Concept: Low-density lipoprotein
Background Observational cohort studies and a secondary prevention trial have shown an inverse association between adherence to the Mediterranean diet and cardiovascular risk. We conducted a randomized trial of this diet pattern for the primary prevention of cardiovascular events. Methods In a multicenter trial in Spain, we randomly assigned participants who were at high cardiovascular risk, but with no cardiovascular disease at enrollment, to one of three diets: a Mediterranean diet supplemented with extra-virgin olive oil, a Mediterranean diet supplemented with mixed nuts, or a control diet (advice to reduce dietary fat). Participants received quarterly individual and group educational sessions and, depending on group assignment, free provision of extra-virgin olive oil, mixed nuts, or small nonfood gifts. The primary end point was the rate of major cardiovascular events (myocardial infarction, stroke, or death from cardiovascular causes). On the basis of the results of an interim analysis, the trial was stopped after a median follow-up of 4.8 years. Results A total of 7447 persons were enrolled (age range, 55 to 80 years); 57% were women. The two Mediterranean-diet groups had good adherence to the intervention, according to self-reported intake and biomarker analyses. A primary end-point event occurred in 288 participants. The multivariable-adjusted hazard ratios were 0.70 (95% confidence interval [CI], 0.54 to 0.92) and 0.72 (95% CI, 0.54 to 0.96) for the group assigned to a Mediterranean diet with extra-virgin olive oil (96 events) and the group assigned to a Mediterranean diet with nuts (83 events), respectively, versus the control group (109 events). No diet-related adverse effects were reported. Conclusions Among persons at high cardiovascular risk, a Mediterranean diet supplemented with extra-virgin olive oil or nuts reduced the incidence of major cardiovascular events. (Funded by the Spanish government’s Instituto de Salud Carlos III and others; Controlled-Trials.com number, ISRCTN35739639 .).
It is well known that total cholesterol becomes less of a risk factor or not at all for all-cause and cardiovascular (CV) mortality with increasing age, but as little is known as to whether low-density lipoprotein cholesterol (LDL-C), one component of total cholesterol, is associated with mortality in the elderly, we decided to investigate this issue.
Background Evolocumab is a monoclonal antibody that inhibits proprotein convertase subtilisin-kexin type 9 (PCSK9) and lowers low-density lipoprotein (LDL) cholesterol levels by approximately 60%. Whether it prevents cardiovascular events is uncertain. Methods We conducted a randomized, double-blind, placebo-controlled trial involving 27,564 patients with atherosclerotic cardiovascular disease and LDL cholesterol levels of 70 mg per deciliter (1.8 mmol per liter) or higher who were receiving statin therapy. Patients were randomly assigned to receive evolocumab (either 140 mg every 2 weeks or 420 mg monthly) or matching placebo as subcutaneous injections. The primary efficacy end point was the composite of cardiovascular death, myocardial infarction, stroke, hospitalization for unstable angina, or coronary revascularization. The key secondary efficacy end point was the composite of cardiovascular death, myocardial infarction, or stroke. The median duration of follow-up was 2.2 years. Results At 48 weeks, the least-squares mean percentage reduction in LDL cholesterol levels with evolocumab, as compared with placebo, was 59%, from a median baseline value of 92 mg per deciliter (2.4 mmol per liter) to 30 mg per deciliter (0.78 mmol per liter) (P<0.001). Relative to placebo, evolocumab treatment significantly reduced the risk of the primary end point (1344 patients [9.8%] vs. 1563 patients [11.3%]; hazard ratio, 0.85; 95% confidence interval [CI], 0.79 to 0.92; P<0.001) and the key secondary end point (816 [5.9%] vs. 1013 [7.4%]; hazard ratio, 0.80; 95% CI, 0.73 to 0.88; P<0.001). The results were consistent across key subgroups, including the subgroup of patients in the lowest quartile for baseline LDL cholesterol levels (median, 74 mg per deciliter [1.9 mmol per liter]). There was no significant difference between the study groups with regard to adverse events (including new-onset diabetes and neurocognitive events), with the exception of injection-site reactions, which were more common with evolocumab (2.1% vs. 1.6%). Conclusions In our trial, inhibition of PCSK9 with evolocumab on a background of statin therapy lowered LDL cholesterol levels to a median of 30 mg per deciliter (0.78 mmol per liter) and reduced the risk of cardiovascular events. These findings show that patients with atherosclerotic cardiovascular disease benefit from lowering of LDL cholesterol levels below current targets. (Funded by Amgen; FOURIER ClinicalTrials.gov number, NCT01764633 .).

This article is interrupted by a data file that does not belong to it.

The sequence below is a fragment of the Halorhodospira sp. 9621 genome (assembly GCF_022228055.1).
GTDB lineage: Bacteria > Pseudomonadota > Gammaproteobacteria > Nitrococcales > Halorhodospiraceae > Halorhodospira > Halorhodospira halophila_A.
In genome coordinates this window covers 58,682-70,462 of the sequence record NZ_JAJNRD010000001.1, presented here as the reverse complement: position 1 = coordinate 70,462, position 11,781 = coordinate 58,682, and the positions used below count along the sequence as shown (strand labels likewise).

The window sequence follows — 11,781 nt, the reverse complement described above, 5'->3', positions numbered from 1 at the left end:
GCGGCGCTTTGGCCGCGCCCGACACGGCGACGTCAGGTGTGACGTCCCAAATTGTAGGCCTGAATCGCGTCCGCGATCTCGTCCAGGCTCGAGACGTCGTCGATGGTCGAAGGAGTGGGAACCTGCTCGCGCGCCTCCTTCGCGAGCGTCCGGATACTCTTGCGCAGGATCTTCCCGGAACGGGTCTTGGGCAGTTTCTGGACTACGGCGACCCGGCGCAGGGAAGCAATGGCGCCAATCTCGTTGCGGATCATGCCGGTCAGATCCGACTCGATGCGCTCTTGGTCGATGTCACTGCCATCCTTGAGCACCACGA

Elevated levels of blood cholesterol are associated with cardiovascular disease, a leading cause of morbidity and mortality worldwide. Current therapies for addressing elevated blood cholesterol can be inadequate, ineffective or associated with side effects; therefore, the search for additional therapies is ongoing. This study evaluated Daily Body Restore (DBR), a proprietary blend of 9 probiotic organisms of the genera Lactobacillus and Bifidobacterium, and 10 digestive enzymes, for its effects on cholesterol metabolism using an in vitro system and a mouse model.
Statins reduce LDL cholesterol and prevent vascular events, but their net effects in people at low risk of vascular events remain uncertain.
The accuracy of the 2013 American College of Cardiology/American Heart Association (ACC/AHA) Pooled Cohort Risk Equation for atherosclerotic cardiovascular disease (ASCVD) events in contemporary and ethnically diverse populations is not well understood.